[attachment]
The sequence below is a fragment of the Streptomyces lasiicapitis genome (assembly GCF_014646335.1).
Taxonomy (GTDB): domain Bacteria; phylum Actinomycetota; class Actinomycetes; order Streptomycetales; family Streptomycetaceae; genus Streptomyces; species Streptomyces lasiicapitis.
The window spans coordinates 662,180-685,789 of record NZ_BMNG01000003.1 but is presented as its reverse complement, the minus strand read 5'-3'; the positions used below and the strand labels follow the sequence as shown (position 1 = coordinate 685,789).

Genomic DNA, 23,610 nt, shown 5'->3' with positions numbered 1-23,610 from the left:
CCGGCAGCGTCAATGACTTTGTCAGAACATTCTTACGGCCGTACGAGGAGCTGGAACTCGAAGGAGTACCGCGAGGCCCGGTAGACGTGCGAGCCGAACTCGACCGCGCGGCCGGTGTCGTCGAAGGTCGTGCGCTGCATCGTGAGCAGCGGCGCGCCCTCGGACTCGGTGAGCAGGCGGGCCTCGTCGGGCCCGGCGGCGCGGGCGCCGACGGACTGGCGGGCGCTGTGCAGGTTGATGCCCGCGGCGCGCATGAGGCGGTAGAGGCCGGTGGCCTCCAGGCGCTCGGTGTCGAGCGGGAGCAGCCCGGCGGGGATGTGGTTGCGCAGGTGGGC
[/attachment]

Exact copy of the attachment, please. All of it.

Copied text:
The sequence below is a fragment of the Streptomyces lasiicapitis genome (assembly GCF_014646335.1).
Taxonomy (GTDB): domain Bacteria; phylum Actinomycetota; class Actinomycetes; order Streptomycetales; family Streptomycetaceae; genus Streptomyces; species Streptomyces lasiicapitis.
The window spans coordinates 662,180-685,789 of record NZ_BMNG01000003.1 but is presented as its reverse complement, the minus strand read 5'-3'; the positions used below and the strand labels follow the sequence as shown (position 1 = coordinate 685,789).

Genomic DNA, 23,610 nt, shown 5'->3' with positions numbered 1-23,610 from the left:
CCGGCAGCGTCAATGACTTTGTCAGAACATTCTTACGGCCGTACGAGGAGCTGGAACTCGAAGGAGTACCGCGAGGCCCGGTAGACGTGCGAGCCGAACTCGACCGCGCGGCCGGTGTCGTCGAAGGTCGTGCGCTGCATCGTGAGCAGCGGCGCGCCCTCGGACTCGGTGAGCAGGCGGGCCTCGTCGGGCCCGGCGGCGCGGGCGCCGACGGACTGGCGGGCGCTGTGCAGGTTGATGCCCGCGGCGCGCATGAGGCGGTAGAGGCCGGTGGCCTCCAGGCGCTCGGTGTCGAGCGGGAGCAGCCCGGCGGGGATGTGGTTGCGCAGGTGGGC